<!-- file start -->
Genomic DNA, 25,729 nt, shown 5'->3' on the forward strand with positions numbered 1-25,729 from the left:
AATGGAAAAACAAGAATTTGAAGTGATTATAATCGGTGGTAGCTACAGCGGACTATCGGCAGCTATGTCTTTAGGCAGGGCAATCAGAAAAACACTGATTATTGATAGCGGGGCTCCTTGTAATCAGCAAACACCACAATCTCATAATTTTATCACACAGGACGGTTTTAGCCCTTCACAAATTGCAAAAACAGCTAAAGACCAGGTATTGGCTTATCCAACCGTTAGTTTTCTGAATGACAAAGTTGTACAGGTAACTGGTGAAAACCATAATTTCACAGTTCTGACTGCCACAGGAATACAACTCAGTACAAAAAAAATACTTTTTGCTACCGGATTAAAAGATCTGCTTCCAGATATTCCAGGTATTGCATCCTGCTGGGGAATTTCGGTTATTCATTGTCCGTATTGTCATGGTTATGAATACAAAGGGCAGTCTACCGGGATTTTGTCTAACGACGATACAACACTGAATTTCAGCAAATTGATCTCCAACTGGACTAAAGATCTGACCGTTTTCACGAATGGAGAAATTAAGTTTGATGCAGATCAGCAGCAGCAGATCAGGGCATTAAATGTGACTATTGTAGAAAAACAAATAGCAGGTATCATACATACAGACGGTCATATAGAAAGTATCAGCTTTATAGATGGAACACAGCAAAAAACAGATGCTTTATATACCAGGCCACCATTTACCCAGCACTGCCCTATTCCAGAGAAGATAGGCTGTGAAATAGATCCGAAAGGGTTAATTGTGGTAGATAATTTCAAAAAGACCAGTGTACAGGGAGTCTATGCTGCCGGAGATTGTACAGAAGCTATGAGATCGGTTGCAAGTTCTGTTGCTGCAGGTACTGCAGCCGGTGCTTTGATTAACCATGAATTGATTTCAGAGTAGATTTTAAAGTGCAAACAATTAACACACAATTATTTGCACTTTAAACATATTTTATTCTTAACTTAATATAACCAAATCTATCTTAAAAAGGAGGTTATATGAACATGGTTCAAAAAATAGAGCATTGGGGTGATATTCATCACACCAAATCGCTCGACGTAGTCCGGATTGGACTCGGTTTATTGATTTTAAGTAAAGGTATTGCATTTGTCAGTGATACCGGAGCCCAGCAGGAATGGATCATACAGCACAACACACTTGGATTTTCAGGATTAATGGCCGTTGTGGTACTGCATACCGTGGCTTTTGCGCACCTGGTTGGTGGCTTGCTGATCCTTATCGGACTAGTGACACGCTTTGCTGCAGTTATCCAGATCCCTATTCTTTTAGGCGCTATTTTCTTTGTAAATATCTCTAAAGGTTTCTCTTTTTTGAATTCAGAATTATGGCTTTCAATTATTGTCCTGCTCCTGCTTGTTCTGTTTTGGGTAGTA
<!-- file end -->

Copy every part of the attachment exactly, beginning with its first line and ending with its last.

Genomic DNA, 25,729 nt, shown 5'->3' on the forward strand with positions numbered 1-25,729 from the left:
AATGGAAAAACAAGAATTTGAAGTGATTATAATCGGTGGTAGCTACAGCGGACTATCGGCAGCTATGTCTTTAGGCAGGGCAATCAGAAAAACACTGATTATTGATAGCGGGGCTCCTTGTAATCAGCAAACACCACAATCTCATAATTTTATCACACAGGACGGTTTTAGCCCTTCACAAATTGCAAAAACAGCTAAAGACCAGGTATTGGCTTATCCAACCGTTAGTTTTCTGAATGACAAAGTTGTACAGGTAACTGGTGAAAACCATAATTTCACAGTTCTGACTGCCACAGGAATACAACTCAGTACAAAAAAAATACTTTTTGCTACCGGATTAAAAGATCTGCTTCCAGATATTCCAGGTATTGCATCCTGCTGGGGAATTTCGGTTATTCATTGTCCGTATTGTCATGGTTATGAATACAAAGGGCAGTCTACCGGGATTTTGTCTAACGACGATACAACACTGAATTTCAGCAAATTGATCTCCAACTGGACTAAAGATCTGACCGTTTTCACGAATGGAGAAATTAAGTTTGATGCAGATCAGCAGCAGCAGATCAGGGCATTAAATGTGACTATTGTAGAAAAACAAATAGCAGGTATCATACATACAGACGGTCATATAGAAAGTATCAGCTTTATAGATGGAACACAGCAAAAAACAGATGCTTTATATACCAGGCCACCATTTACCCAGCACTGCCCTATTCCAGAGAAGATAGGCTGTGAAATAGATCCGAAAGGGTTAATTGTGGTAGATAATTTCAAAAAGACCAGTGTACAGGGAGTCTATGCTGCCGGAGATTGTACAGAAGCTATGAGATCGGTTGCAAGTTCTGTTGCTGCAGGTACTGCAGCCGGTGCTTTGATTAACCATGAATTGATTTCAGAGTAGATTTTAAAGTGCAAACAATTAACACACAATTATTTGCACTTTAAACATATTTTATTCTTAACTTAATATAACCAAATCTATCTTAAAAAGGAGGTTATATGAACATGGTTCAAAAAATAGAGCATTGGGGTGATATTCATCACACCAAATCGCTCGACGTAGTCCGGATTGGACTCGGTTTATTGATTTTAAGTAAAGGTATTGCATTTGTCAGTGATACCGGAGCCCAGCAGGAATGGATCATACAGCACAACACACTTGGATTTTCAGGATTAATGGCCGTTGTGGTACTGCATACCGTGGCTTTTGCGCACCTGGTTGGTGGCTTGCTGATCCTTATCGGACTAGTGACACGCTTTGCTGCAGTTATCCAGATCCCTATTCTTTTAGGCGCTATTTTCTTTGTAAATATCTCTAAAGGTTTCTCTTTTTTGAATTCAGAATTATGGCTTTCAATTATTGTCCTGCTCCTGCTTGTTCTGTTTTGGGTAGTA